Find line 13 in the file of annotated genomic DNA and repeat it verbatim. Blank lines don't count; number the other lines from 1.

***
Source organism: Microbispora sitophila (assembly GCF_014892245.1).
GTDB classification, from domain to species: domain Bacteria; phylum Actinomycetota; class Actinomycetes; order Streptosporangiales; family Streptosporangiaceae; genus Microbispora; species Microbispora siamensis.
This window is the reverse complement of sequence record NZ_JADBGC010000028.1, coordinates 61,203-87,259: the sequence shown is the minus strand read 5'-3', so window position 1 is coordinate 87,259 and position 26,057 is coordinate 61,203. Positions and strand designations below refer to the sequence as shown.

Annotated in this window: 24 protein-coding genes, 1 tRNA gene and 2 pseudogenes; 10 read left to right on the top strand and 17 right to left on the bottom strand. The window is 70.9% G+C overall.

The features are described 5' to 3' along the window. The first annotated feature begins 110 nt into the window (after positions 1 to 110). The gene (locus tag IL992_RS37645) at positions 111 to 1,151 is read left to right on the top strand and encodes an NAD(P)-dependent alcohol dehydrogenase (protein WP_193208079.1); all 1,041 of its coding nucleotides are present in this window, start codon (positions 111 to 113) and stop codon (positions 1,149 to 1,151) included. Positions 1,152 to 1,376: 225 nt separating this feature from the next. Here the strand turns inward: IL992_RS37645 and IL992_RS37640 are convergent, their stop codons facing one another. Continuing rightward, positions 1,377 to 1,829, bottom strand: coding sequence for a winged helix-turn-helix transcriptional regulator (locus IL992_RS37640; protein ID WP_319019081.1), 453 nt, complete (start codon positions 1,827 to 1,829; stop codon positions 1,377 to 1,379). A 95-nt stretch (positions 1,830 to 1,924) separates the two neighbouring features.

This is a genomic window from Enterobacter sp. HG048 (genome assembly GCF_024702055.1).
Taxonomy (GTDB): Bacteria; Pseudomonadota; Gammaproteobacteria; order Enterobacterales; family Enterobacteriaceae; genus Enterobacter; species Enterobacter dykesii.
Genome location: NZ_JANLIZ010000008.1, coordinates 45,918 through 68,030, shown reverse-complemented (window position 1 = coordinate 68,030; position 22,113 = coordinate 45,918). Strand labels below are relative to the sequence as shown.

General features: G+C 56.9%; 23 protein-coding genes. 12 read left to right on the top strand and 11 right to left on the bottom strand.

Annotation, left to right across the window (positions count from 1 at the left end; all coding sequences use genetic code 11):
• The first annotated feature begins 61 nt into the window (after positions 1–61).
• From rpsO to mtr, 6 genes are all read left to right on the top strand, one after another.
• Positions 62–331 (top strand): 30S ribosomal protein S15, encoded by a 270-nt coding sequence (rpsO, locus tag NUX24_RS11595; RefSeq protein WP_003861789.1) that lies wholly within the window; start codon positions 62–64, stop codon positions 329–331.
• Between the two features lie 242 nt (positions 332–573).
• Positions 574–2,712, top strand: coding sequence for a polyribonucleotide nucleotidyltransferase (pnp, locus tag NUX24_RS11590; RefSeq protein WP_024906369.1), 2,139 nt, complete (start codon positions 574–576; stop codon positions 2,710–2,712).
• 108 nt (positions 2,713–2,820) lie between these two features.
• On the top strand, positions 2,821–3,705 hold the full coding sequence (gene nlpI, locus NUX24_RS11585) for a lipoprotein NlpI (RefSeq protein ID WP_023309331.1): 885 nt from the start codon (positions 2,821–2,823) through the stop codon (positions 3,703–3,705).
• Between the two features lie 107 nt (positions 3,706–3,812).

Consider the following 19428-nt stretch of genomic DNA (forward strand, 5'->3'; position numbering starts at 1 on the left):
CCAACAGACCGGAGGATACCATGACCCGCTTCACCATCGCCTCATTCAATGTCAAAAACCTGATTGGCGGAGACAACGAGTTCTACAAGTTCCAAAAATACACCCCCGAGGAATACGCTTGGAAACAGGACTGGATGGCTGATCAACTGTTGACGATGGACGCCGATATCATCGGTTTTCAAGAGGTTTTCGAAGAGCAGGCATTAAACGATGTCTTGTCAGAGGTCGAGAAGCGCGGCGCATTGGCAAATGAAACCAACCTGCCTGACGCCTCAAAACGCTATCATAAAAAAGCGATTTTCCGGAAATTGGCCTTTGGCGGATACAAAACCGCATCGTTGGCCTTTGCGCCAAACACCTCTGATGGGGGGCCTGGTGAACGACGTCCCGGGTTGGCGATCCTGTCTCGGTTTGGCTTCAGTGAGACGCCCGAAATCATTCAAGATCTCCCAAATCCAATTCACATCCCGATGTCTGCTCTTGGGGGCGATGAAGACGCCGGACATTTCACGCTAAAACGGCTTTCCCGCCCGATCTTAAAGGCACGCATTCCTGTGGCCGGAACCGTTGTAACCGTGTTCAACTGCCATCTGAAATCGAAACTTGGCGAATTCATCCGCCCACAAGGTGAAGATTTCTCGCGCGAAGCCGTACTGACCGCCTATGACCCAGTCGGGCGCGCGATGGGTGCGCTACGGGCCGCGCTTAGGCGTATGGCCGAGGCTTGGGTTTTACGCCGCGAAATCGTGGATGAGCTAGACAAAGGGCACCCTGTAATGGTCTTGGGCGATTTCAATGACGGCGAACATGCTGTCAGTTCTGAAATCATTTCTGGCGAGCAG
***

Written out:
• Positions 62–331 (top strand): 30S ribosomal protein S15, encoded by a 270-nt coding sequence (rpsO, locus tag NUX24_RS11595; RefSeq protein WP_003861789.1) that lies wholly within the window; start codon positions 62–64, stop codon positions 329–331.